Last Will and Testament Form
A Last Will and Testament is a document by which you set out how your assets should be divided after your death.

Testator: person making the Will
Principal Beneficiary: the person who receives your assets (after the distribution of any specific gifts)
Alternate Beneficiary: receives your assets in the event the Principal Beneficiary predeceases you or does not survive you by 30 days
Executor: person who will in charge of paying your debts and distributing your assets as set by you in this Will

When to use this Last Will and Testament form?
Any person over 18 years of age and of sound mind can make a Will. It is very important that you make your Will yourself or have someone you trust help and explain each part to you. The following individuals will especially find a Will useful:
1. Seniors;
2. Individuals with serious illnesses;
3.Individuals who travel often;
4. Individuals who have a dangerous occupation; and
5. Individuals who want to prevent any conflict within their families after their death.

Important considerations for the Testator

  •  Before you begin completing this form, it is important to know how you wish to distribute your assets.
  • Your property will only be distributed after paying all your debts (including medical debts that may be incurred before your death), pending taxes and funeral costs.

Specifications of this agreement
You may choose to give specific items or an amount of money as gifts to others. These gifts are called “Specific Bequests” and are distributed before the rest of the assets. Some examples of Specific Bequests could be gifting your dining room table to your sister or $5000 to a charity.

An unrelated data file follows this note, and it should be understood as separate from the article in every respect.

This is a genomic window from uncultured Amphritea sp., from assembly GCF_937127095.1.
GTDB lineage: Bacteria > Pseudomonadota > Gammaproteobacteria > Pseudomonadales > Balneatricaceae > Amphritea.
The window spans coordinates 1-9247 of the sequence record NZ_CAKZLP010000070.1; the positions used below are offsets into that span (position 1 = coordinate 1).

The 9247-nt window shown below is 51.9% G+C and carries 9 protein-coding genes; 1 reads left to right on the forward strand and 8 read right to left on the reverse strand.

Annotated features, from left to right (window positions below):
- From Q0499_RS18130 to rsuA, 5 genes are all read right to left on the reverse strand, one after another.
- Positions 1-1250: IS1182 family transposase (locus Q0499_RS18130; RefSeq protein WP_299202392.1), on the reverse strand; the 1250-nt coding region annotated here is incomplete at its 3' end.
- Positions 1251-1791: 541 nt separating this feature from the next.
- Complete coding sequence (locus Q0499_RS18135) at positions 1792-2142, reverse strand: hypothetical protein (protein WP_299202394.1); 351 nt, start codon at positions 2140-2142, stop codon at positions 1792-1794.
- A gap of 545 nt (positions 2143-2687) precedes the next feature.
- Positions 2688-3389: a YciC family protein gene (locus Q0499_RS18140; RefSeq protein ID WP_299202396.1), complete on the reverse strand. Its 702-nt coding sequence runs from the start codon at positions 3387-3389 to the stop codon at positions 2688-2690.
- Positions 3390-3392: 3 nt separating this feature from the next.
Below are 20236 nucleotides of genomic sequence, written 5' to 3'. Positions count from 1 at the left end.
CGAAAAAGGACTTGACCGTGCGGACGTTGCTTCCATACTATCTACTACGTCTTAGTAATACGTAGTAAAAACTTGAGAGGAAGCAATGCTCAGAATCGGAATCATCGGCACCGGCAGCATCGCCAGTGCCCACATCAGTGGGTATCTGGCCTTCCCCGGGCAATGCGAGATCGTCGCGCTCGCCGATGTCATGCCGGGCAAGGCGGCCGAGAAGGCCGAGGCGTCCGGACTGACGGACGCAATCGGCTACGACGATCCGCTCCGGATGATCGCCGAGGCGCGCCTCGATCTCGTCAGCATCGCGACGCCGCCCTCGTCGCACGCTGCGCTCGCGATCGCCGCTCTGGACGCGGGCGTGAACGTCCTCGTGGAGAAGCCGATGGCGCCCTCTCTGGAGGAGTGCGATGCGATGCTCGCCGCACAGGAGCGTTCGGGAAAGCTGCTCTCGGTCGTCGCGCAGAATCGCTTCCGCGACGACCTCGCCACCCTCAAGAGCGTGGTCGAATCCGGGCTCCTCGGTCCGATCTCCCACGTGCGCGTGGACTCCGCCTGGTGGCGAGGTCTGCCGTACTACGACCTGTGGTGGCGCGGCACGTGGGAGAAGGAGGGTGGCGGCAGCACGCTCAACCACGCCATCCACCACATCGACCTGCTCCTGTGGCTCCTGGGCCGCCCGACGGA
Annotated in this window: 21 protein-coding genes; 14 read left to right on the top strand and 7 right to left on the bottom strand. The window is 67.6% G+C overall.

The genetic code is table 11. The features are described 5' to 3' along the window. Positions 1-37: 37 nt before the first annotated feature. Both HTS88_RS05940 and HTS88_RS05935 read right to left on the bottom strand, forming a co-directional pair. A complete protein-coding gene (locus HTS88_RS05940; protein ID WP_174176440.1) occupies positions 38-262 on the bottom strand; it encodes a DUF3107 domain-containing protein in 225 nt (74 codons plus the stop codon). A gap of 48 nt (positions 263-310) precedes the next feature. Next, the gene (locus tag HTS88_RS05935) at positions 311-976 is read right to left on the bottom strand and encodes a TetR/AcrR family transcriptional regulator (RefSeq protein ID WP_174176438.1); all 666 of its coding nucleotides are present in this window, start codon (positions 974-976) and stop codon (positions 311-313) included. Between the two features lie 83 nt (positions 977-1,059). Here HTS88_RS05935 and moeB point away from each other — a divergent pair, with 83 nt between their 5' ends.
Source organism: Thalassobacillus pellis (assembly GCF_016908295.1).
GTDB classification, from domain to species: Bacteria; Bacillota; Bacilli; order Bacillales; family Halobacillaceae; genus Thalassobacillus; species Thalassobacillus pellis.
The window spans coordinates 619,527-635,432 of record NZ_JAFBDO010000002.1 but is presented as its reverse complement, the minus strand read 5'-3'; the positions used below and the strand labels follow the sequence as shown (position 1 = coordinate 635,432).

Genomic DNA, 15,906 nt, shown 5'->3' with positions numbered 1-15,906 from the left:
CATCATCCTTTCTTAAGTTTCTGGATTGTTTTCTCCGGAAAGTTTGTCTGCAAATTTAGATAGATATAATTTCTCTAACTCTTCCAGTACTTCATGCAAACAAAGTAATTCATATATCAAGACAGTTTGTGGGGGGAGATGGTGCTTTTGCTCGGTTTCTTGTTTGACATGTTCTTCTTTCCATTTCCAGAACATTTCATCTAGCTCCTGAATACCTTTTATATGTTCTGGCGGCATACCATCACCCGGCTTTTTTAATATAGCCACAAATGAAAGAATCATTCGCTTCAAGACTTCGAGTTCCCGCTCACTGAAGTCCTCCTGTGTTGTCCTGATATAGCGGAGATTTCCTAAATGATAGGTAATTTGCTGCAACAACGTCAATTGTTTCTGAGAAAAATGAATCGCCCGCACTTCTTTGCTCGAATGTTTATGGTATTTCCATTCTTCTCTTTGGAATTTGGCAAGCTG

The rest of the property is distributed to one or multiple persons (called “Principal Beneficiaries”). In this form, you can select as Principal Beneficiary:

  • Your legally married spouse;
  • Your minor child (biological or adopted): you can choose to give all the assets when the child reaches a certain age or choose to give a certain percentage of the assets when the child reaches different ages.
  • Adult other than your spouse (for example, a common law spouse);
  • Multiple individuals (including your minor children): you can choose to give all these individuals equal shares in the assets or set out each person’s percentage.

You can also choose to have your children, whether minor or adult as “Alternate Beneficiaries” as well as set the percentage of assets that each Alternate Beneficiary should receive.

In this Will and Testament form, you can also nominate a guardian for your minor children.

You have the option of selecting the number of people who will be in charge of executing your Will, paying your debts and distributing the assets as you have specified (called “Executors”). It is best to choose 1 or 2 Executors so as to minimize conflict. In this Will, however, there is flexibility to choose up to 3 Executors.

Once completed, you have to sign this form and have it witnessed by 2 people.

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